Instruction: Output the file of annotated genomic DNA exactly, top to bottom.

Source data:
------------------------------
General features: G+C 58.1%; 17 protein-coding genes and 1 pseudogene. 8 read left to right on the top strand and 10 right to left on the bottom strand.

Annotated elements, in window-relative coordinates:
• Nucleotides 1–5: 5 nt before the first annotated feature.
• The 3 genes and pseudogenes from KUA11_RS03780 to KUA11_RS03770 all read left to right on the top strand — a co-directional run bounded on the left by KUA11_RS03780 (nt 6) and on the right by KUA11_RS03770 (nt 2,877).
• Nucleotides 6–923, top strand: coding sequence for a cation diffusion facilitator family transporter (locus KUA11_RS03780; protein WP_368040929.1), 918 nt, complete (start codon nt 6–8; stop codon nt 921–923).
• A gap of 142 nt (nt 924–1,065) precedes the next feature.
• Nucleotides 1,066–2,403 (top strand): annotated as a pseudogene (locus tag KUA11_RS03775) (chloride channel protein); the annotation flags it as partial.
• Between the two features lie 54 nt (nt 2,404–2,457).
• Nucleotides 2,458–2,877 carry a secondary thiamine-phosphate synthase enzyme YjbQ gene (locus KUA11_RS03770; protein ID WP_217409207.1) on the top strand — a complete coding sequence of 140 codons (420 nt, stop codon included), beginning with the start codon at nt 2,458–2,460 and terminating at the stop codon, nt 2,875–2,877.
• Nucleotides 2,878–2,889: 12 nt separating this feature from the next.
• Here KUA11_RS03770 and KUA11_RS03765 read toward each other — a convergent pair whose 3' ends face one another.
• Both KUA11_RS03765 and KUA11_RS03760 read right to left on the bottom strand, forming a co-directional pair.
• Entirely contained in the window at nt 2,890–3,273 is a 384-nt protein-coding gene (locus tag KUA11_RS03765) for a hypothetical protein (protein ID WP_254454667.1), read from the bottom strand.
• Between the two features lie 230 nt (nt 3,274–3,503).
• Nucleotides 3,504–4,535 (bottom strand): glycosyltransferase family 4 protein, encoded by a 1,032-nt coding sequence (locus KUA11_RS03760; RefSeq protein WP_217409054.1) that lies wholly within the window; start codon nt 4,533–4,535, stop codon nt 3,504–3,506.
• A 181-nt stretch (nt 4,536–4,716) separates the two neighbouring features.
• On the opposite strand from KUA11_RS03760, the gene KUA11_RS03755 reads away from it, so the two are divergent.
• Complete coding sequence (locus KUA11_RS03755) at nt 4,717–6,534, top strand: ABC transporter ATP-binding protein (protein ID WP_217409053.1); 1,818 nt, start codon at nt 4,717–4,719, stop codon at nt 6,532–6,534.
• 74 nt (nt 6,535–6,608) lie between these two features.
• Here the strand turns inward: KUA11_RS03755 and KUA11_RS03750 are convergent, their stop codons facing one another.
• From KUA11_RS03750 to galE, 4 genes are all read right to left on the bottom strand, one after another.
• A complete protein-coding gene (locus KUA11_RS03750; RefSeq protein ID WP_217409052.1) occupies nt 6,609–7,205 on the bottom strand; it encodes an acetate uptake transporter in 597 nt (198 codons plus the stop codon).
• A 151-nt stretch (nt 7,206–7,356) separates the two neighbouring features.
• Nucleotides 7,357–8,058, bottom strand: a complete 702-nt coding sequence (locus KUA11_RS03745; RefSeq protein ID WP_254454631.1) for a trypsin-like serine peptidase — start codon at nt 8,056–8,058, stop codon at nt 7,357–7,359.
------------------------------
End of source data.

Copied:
General features: G+C 58.1%; 17 protein-coding genes and 1 pseudogene. 8 read left to right on the top strand and 10 right to left on the bottom strand.

Annotated elements, in window-relative coordinates:
• Nucleotides 1–5: 5 nt before the first annotated feature.
• The 3 genes and pseudogenes from KUA11_RS03780 to KUA11_RS03770 all read left to right on the top strand — a co-directional run bounded on the left by KUA11_RS03780 (nt 6) and on the right by KUA11_RS03770 (nt 2,877).
• Nucleotides 6–923, top strand: coding sequence for a cation diffusion facilitator family transporter (locus KUA11_RS03780; protein WP_368040929.1), 918 nt, complete (start codon nt 6–8; stop codon nt 921–923).
• A gap of 142 nt (nt 924–1,065) precedes the next feature.
• Nucleotides 1,066–2,403 (top strand): annotated as a pseudogene (locus tag KUA11_RS03775) (chloride channel protein); the annotation flags it as partial.
• Between the two features lie 54 nt (nt 2,404–2,457).
• Nucleotides 2,458–2,877 carry a secondary thiamine-phosphate synthase enzyme YjbQ gene (locus KUA11_RS03770; protein ID WP_217409207.1) on the top strand — a complete coding sequence of 140 codons (420 nt, stop codon included), beginning with the start codon at nt 2,458–2,460 and terminating at the stop codon, nt 2,875–2,877.
• Nucleotides 2,878–2,889: 12 nt separating this feature from the next.
• Here KUA11_RS03770 and KUA11_RS03765 read toward each other — a convergent pair whose 3' ends face one another.
• Both KUA11_RS03765 and KUA11_RS03760 read right to left on the bottom strand, forming a co-directional pair.
• Entirely contained in the window at nt 2,890–3,273 is a 384-nt protein-coding gene (locus tag KUA11_RS03765) for a hypothetical protein (protein ID WP_254454667.1), read from the bottom strand.
• Between the two features lie 230 nt (nt 3,274–3,503).
• Nucleotides 3,504–4,535 (bottom strand): glycosyltransferase family 4 protein, encoded by a 1,032-nt coding sequence (locus KUA11_RS03760; RefSeq protein WP_217409054.1) that lies wholly within the window; start codon nt 4,533–4,535, stop codon nt 3,504–3,506.
• A 181-nt stretch (nt 4,536–4,716) separates the two neighbouring features.
• On the opposite strand from KUA11_RS03760, the gene KUA11_RS03755 reads away from it, so the two are divergent.
• Complete coding sequence (locus KUA11_RS03755) at nt 4,717–6,534, top strand: ABC transporter ATP-binding protein (protein ID WP_217409053.1); 1,818 nt, start codon at nt 4,717–4,719, stop codon at nt 6,532–6,534.
• 74 nt (nt 6,535–6,608) lie between these two features.
• Here the strand turns inward: KUA11_RS03755 and KUA11_RS03750 are convergent, their stop codons facing one another.
• From KUA11_RS03750 to galE, 4 genes are all read right to left on the bottom strand, one after another.
• A complete protein-coding gene (locus KUA11_RS03750; RefSeq protein ID WP_217409052.1) occupies nt 6,609–7,205 on the bottom strand; it encodes an acetate uptake transporter in 597 nt (198 codons plus the stop codon).
• A 151-nt stretch (nt 7,206–7,356) separates the two neighbouring features.
• Nucleotides 7,357–8,058, bottom strand: a complete 702-nt coding sequence (locus KUA11_RS03745; RefSeq protein ID WP_254454631.1) for a trypsin-like serine peptidase — start codon at nt 8,056–8,058, stop codon at nt 7,357–7,359.